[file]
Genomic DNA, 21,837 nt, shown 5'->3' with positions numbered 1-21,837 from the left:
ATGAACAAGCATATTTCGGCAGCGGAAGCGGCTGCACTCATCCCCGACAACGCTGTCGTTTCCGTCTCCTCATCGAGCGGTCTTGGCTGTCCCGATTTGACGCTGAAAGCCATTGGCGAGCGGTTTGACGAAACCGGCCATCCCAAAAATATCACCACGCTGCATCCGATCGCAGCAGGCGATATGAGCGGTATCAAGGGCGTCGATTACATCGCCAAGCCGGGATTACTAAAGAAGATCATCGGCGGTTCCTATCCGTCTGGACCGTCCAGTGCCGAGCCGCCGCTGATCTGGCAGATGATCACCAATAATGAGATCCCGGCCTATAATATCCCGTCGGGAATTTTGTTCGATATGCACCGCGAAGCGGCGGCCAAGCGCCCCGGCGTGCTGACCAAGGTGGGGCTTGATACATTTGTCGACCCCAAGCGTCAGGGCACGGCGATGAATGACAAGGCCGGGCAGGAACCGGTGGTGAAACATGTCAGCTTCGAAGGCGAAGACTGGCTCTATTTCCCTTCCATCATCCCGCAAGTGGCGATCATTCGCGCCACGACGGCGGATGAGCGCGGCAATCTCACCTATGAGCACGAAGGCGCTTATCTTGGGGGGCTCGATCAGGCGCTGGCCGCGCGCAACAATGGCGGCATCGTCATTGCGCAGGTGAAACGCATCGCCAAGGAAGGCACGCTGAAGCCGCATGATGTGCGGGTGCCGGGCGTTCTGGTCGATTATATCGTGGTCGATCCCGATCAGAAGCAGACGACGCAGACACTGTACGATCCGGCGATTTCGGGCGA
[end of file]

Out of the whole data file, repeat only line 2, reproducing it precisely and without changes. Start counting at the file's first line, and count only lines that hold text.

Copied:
ATGAACAAGCATATTTCGGCAGCGGAAGCGGCTGCACTCATCCCCGACAACGCTGTCGTTTCCGTCTCCTCATCGAGCGGTCTTGGCTGTCCCGATTTGACGCTGAAAGCCATTGGCGAGCGGTTTGACGAAACCGGCCATCCCAAAAATATCACCACGCTGCATCCGATCGCAGCAGGCGATATGAGCGGTATCAAGGGCGTCGATTACATCGCCAAGCCGGGATTACTAAAGAAGATCATCGGCGGTTCCTATCCGTCTGGACCGTCCAGTGCCGAGCCGCCGCTGATCTGGCAGATGATCACCAATAATGAGATCCCGGCCTATAATATCCCGTCGGGAATTTTGTTCGATATGCACCGCGAAGCGGCGGCCAAGCGCCCCGGCGTGCTGACCAAGGTGGGGCTTGATACATTTGTCGACCCCAAGCGTCAGGGCACGGCGATGAATGACAAGGCCGGGCAGGAACCGGTGGTGAAACATGTCAGCTTCGAAGGCGAAGACTGGCTCTATTTCCCTTCCATCATCCCGCAAGTGGCGATCATTCGCGCCACGACGGCGGATGAGCGCGGCAATCTCACCTATGAGCACGAAGGCGCTTATCTTGGGGGGCTCGATCAGGCGCTGGCCGCGCGCAACAATGGCGGCATCGTCATTGCGCAGGTGAAACGCATCGCCAAGGAAGGCACGCTGAAGCCGCATGATGTGCGGGTGCCGGGCGTTCTGGTCGATTATATCGTGGTCGATCCCGATCAGAAGCAGACGACGCAGACACTGTACGATCCGGCGATTTCGGGCGA